Tag Archives: MailChimp

MailChimp has launched email optimizer driven by AI

A few months ago, I switched to Substack from MailChimp because for my individual needs, MailChimp is quite expensive. Nonetheless, it is one of the best email marketing tools.

Its biggest strength is the analytics that it provides that help you create highly focused email campaigns. This is something that is missing in Substack but then, Substack does not promote itself as an email marketing service – it promotes itself as a publishing platform. I am fine with that.

MailChimp has been in the email marketing business for quite some time. It means it has massive amounts of data about subscribers and campaigns that can be crunched for bits of highly valuable intelligence.

The success of every email marketing campaign depends on multiple factors and one of the most important factors is the content of your message.

This includes the way you have written the message, the type of images you have used, typography, call to action and the ease or difficulty of going through the message.

The content optimizer – a premium feature – collect data from your various campaigns and then makes suggestions accordingly, on how you should compose your message, how short or long your sentences must be, what sort of words you should use, what should be the nature of the images and the external links, and so on.

This The Next Web feature article explains the new content optimizer in detail.


Facebook has launched a Substack competitor

Substack alternatives from Facebook and Twitter

Substack alternatives from Facebook and Twitter.

Well, a few days ago Twitter also launched a Substack alternative and started urging its users to publish newsletters from the new platform. It’s called Revue.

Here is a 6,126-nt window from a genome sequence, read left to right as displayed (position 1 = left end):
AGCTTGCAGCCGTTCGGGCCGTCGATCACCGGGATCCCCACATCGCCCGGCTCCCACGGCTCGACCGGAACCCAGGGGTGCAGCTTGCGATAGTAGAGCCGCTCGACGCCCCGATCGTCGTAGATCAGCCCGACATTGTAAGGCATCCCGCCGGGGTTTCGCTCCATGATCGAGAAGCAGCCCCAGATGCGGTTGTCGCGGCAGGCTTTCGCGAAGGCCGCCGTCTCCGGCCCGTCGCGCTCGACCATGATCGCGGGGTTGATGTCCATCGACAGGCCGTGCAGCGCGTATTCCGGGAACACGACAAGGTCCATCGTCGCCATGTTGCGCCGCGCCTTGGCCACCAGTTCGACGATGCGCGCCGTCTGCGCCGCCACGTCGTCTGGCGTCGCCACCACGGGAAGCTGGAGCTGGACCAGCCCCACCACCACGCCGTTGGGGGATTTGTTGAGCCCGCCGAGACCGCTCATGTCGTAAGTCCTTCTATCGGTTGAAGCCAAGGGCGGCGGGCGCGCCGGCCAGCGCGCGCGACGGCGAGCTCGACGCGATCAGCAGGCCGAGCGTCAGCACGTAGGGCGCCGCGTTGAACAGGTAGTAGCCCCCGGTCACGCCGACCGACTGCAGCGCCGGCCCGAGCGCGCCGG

In case you don’t know what’s Substack, it is a newsletter publishing platform that operates on profit-sharing basis.

It is different from MailChimp. When you use MailChimp for your newsletter broadcasting, you pay for the number of messages that you send. After a while, it can become quite expensive.

Substack doesn’t charge you for every email that you send. It expects you to create so much quality content that your subscribers become eager to pay you. When your subscribers pay for your premium content, Substack takes a part of it. Quite fair.

In particular niches, Substack is quite famous. I came to know of it a few months ago when I was looking for a cheaper alternative to MailChimp because as the number of subscribers increased, and since, at least right now, my newsletter doesn’t get much money, running it was becoming expensive.

Since anyway I didn’t need the advanced features of MailChimp, switching to Substack was an easy decision. All I do is broadcast my blog posts and I don’t need advanced scheduling and analytics features.

Since it has its own unique way of publishing, many alternatives are popping up, and the recent is Bulletin by Facebook.

Compared to Substack, Facebook certainly has lots of money and it has been able to attract high-profile writers in the beginning itself. For example, if you go to the Bulletin homepage, you can see sliding faces of Malcolm Gladwell and Erin Andrews.

Twitter too launch its own Substack alternative called Revue. The company existed before, in the beginning of 2021, Twitter bought it. In the sense of revenue model, it is more similar to Substack – its home page says that it charges 5% of the money that you charge from your subscribers, once they start paying you.

Of course, in terms of packaging Bulletin and Revue seem quite spiffy, but Substack too has its loyal users. Besides, for an established publication, switching a platform is not a casual decision unless there is something overwhelming reason. I mean, I don’t plan to switch.

The newsletter publishing marketing is quite heating up.